In Memory Of Wb Yeats Analysis

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For the purpose of this essay, I will be discussing how, Emily Bronte 's "Remembrance", Wilfred Owens "Anthem for Doomed Youth" and W.H. Auden 's "In Memory of W.B. Yeats", develop their central ideas; whilst exploring the poetic conventions they use to do so.

Firstly, Emily Bronte 's, "Remembrance" focuses on the speakers struggle to come to terms with the effects of time and remembrance. It follows the conventional elegy format. The speaker reflects on the memory of her past lover, questioning if time has depleted the love she felt for him and asks for forgiveness if she does for ‘other desires and other hopes beset her ' but she believes they cannot do her past lover wrong. From this, we can see the speaker is struggling to let go of the memory of her lover because she is frightened that if she does, she will forget him entirely.

The speakers thoughts no longer rest "their wings" over her lover as they did formerly.
Peeck-O 'Toole (39) argues, the speaker only measures time as it separates her from her loverTop of Form.Bottom of Form Any sense of real time, of life that continues normally is seen as an unwelcome occurrence, ‘the world 's tide is bearing ' her along. She moves through time unwillingly now, unsure of what to do.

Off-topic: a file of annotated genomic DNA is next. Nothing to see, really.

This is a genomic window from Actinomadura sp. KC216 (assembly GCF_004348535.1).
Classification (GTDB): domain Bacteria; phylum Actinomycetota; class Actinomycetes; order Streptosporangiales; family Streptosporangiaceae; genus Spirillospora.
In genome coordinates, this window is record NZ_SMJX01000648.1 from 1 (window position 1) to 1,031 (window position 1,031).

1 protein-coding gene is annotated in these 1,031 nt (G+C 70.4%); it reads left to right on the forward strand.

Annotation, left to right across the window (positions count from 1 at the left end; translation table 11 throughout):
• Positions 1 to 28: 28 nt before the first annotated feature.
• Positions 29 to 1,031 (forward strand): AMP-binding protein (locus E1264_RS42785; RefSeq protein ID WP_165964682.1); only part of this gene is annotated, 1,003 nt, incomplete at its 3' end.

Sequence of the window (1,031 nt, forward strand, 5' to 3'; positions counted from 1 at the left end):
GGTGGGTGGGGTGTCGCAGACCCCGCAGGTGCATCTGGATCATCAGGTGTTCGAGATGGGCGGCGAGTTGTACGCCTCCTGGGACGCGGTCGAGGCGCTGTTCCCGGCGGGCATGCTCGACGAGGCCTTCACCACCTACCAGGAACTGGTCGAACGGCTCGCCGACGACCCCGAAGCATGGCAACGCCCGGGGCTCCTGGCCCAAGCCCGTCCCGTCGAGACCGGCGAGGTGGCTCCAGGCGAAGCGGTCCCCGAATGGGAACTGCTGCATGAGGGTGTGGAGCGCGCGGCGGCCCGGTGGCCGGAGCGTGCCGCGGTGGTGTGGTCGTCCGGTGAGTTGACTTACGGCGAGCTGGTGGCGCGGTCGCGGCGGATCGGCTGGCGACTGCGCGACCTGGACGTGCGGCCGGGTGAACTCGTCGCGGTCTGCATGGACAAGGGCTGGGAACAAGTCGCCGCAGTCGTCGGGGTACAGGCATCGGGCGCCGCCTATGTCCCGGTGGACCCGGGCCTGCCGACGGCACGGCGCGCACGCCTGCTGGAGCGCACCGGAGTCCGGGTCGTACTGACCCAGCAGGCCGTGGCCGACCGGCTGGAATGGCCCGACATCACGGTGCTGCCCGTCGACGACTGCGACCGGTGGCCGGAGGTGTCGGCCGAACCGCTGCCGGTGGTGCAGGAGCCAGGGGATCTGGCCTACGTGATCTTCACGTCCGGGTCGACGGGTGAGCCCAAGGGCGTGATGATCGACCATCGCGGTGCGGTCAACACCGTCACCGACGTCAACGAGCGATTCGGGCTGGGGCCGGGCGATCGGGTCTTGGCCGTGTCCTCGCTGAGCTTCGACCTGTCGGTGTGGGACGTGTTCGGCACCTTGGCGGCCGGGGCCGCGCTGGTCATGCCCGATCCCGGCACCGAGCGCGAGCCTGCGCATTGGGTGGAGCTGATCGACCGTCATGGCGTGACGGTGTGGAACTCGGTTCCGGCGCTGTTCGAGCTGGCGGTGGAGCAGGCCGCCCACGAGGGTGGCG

There is an atmosphere of
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The rhetorical questions in the first and second stanza 's emphasise the speakers inner emotional struggle, although she knows she 'll receive no answer they are still disconcerting. The poets use of assonance unifies the speakers experience of death, sorrow, life and joy. As stated by (Gezari, 970) "Remembrance" ends with a rhetorical question that holds the speaker 's options in equipoise and with a word that emphasizes continuation, not termination. The sense of "again" and the rising inflection of the question are in tension with the meter and a reader 's sense of having come to the end of the poem. The central argument of the elegy is not so much about death but of the external hopelessness of
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